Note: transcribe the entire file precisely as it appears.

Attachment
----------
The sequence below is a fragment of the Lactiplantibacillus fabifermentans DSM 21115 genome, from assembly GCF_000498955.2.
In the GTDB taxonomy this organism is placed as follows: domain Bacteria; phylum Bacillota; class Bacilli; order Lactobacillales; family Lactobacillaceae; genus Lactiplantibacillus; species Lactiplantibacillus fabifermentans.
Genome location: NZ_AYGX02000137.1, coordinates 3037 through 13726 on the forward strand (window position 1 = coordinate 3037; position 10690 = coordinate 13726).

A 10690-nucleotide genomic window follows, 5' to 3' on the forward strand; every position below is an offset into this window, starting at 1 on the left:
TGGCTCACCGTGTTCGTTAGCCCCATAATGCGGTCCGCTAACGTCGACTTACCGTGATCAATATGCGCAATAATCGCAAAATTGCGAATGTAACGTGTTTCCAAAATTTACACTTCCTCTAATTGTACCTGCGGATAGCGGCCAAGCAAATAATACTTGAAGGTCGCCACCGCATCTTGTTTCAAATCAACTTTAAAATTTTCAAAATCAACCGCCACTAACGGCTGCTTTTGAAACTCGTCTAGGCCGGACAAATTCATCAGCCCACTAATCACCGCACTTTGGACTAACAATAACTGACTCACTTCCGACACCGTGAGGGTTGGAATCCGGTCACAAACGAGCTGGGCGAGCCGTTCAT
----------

The sequence below is a fragment of the Lactiplantibacillus fabifermentans DSM 21115 genome, from assembly GCF_000498955.2.
In the GTDB taxonomy this organism is placed as follows: domain Bacteria; phylum Bacillota; class Bacilli; order Lactobacillales; family Lactobacillaceae; genus Lactiplantibacillus; species Lactiplantibacillus fabifermentans.
Genome location: NZ_AYGX02000137.1, coordinates 3037 through 13726 on the forward strand (window position 1 = coordinate 3037; position 10690 = coordinate 13726).

A 10690-nucleotide genomic window follows, 5' to 3' on the forward strand; every position below is an offset into this window, starting at 1 on the left:
TGGCTCACCGTGTTCGTTAGCCCCATAATGCGGTCCGCTAACGTCGACTTACCGTGATCAATATGCGCAATAATCGCAAAATTGCGAATGTAACGTGTTTCCAAAATTTACACTTCCTCTAATTGTACCTGCGGATAGCGGCCAAGCAAATAATACTTGAAGGTCGCCACCGCATCTTGTTTCAAATCAACTTTAAAATTTTCAAAATCAACCGCCACTAACGGCTGCTTTTGAAACTCGTCTAGGCCGGACAAATTCATCAGCCCACTAATCACCGCACTTTGGACTAACAATAACTGACTCACTTCCGACACCGTGAGGGTTGGAATCCGGTCACAAACGAGCTGGGCGAGCCGTTCAT